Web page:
On Mood Indigo, perhaps my favorite film of the year

Michel Gondry’s latest film is as much heartbreaking as it is Heartwarming

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If you’ve never seen a film by Michel Gondry then you are short changing yourself.  Gondry is a visual pioneer that has revolutionized so many facets of visual effects and styles in films that you may be surprised at the depth of his repertoire.  Originally a music video director, Gondry’s use of visual themes in his work is unmistakable and is something that plays as much of a role in his work as the subject matter itself.  If you’ve seen Eternal Sunshine for the Spotless Mind or The Science of Sleep then you know what of I speak and if you appreciate that style, then Mood Indigo is a film that you will undoubtedly enjoy.

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Set in a contemporary, yet quirky France, Mood Indigo tells the story of Colin (played by Roman Duris) a successful, retired, bachelor who fills his days inventing wild machines such as the “Pianocktail” (a wild piano type invention that dispenses a custom cocktail based around the notes that the operator plays) and enjoying the cooking of his cook/attorney/friend Nicolas played by Omar Sy.  Upon hearing that his best friend Chick(Gad Elmaleh) has found love, he makes the decision that he too must find someone to share his heart with.

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Accompanying the amusing narrative is a bold visual style that is equal parts CG and practical effects.  As the film begins, a whole slew of characters are introduced as Colin makes his way through his subway car home.  While the film is light on a traditional supporting cast, Gondry compensates by bringing to life household items to fill those spots.  Characters such as the curious rat (a man in a plush rat suit), the annoying door bell that lives only to irritate the homes occupants, and a television show chef who breaks down his third wall to assist Nicolas in his wild and inventive dishes.  All of this enhances what is basically a meet-cute story line that moves right along.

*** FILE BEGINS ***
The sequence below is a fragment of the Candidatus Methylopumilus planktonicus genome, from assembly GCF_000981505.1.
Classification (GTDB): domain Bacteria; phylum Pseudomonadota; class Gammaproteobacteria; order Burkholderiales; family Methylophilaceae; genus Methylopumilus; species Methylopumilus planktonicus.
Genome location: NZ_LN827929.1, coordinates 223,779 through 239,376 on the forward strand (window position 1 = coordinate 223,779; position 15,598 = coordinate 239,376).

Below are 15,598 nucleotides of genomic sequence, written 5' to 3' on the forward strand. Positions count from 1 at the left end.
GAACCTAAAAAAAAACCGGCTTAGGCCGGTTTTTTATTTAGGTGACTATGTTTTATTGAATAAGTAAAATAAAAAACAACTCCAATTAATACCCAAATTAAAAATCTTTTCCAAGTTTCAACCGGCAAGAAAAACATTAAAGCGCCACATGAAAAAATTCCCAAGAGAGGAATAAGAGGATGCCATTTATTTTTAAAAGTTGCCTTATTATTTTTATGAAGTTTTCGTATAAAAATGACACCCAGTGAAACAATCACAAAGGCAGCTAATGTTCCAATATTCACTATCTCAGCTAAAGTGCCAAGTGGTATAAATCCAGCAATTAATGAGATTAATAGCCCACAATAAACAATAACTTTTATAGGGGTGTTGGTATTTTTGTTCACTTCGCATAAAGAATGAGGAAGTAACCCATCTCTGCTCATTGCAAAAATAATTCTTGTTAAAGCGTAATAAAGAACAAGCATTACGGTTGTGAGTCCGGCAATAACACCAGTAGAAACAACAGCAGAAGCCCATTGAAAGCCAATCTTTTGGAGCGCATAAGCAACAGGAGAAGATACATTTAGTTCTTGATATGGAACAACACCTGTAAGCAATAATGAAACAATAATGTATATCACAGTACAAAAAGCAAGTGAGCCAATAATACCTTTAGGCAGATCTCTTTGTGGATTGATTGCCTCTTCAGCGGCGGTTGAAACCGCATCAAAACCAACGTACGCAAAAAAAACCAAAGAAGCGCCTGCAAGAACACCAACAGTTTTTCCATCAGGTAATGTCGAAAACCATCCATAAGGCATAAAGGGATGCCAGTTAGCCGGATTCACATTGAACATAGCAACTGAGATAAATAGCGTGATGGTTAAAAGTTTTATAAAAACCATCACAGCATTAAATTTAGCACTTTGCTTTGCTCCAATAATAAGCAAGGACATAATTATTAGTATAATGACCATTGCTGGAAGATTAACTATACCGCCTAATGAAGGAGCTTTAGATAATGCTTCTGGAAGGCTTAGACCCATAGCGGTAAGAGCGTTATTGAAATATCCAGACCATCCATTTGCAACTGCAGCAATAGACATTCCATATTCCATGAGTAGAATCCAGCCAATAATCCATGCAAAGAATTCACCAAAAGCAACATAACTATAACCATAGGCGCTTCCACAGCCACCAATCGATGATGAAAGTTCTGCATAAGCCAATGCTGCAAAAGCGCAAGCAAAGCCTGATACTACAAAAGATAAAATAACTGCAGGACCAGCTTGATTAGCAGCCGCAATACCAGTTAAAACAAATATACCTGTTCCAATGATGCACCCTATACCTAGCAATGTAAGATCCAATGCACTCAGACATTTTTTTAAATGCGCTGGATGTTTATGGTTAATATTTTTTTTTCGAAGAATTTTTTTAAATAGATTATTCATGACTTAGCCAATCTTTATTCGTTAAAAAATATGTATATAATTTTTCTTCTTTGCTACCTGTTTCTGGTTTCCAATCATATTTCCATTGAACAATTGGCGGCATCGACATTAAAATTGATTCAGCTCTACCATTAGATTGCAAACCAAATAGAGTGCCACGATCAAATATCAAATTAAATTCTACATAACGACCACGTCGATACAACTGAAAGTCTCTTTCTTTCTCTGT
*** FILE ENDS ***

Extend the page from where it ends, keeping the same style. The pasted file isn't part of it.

After being invited to a party full of wild personalities, Colin is struck by the beauty of Chloe who is captured wholly by the incomparable Audrey Tautou.  In Indigo, Audrey makes a return to form since 2001’s Amelie and brings back that adorable wide eyed charm that made us fall in love with her all those years ago.  Colin’s awkward advances are met with Chloe’s equally awkward reparations to her own comments.  The two agree to meet again and a whirlwind romance begins.  The all to sweet storyline takes a turn half way through the film when it is discovered that a water lily has made a home in Chloe’s lungs thus requiring Colin to begin spending all of his savings on treating Chloe’s strange condition.


The story of Colin and Chloe’s love begins to journey from sugary sweet into melancholy as both Chloe and the film’s visual style start to deteriorate before the audience’s eyes.  Gondry’s use of the color palate is implemented in such an important way in telling this story that it provokes the necessary emotion to move you through the story.  It’s almost like Smell-o-vision in that an additional sensory stimulation adds a whole new element to propel what could be considered too silly of a storyline. What begins as a bright and colorful world full of whimsy and air transforms into one that is bland, dirty, and cramped.  This visceral change propels the story into that last five minutes of film which are simply heartbreaking.

The cast of this film is what truly sold me, and had I not seen that then I am afraid that I may have missed this film.  As a big fan of the L’Auberge Espagnole trilogy (L’Auberge Espagnole, Russian Dolls, and Chinese Puzzle), I have admired the work of Romain Duris and ever since I saw Amelie, Audrey Tautou has had a very special place in my heart so the duo’s performance in Mood Indigo plays like a Bacall/Bogart film – but French.  Now I know that Duris and Tautou aren’t usually compared to such legends, but the chemistry that the two possess from years of working together on screen translates on to film and adds to their charismatic performances.

I can’t say enough about this film.  Mood Indigo is a triumph for Michel Gondry and it’s phenomenal cast.  Reminiscent of Brazil and Amelie, Mood Indigo stands on it’s own as a visual and emotional journey that will be appreciated by movie fans around the world.

You still have a chance to see Mood Indigo at Shoreline’s Crest Cinema (for $3 BTW) so do yourself a favor and make the trip, you won’t be disappointed!


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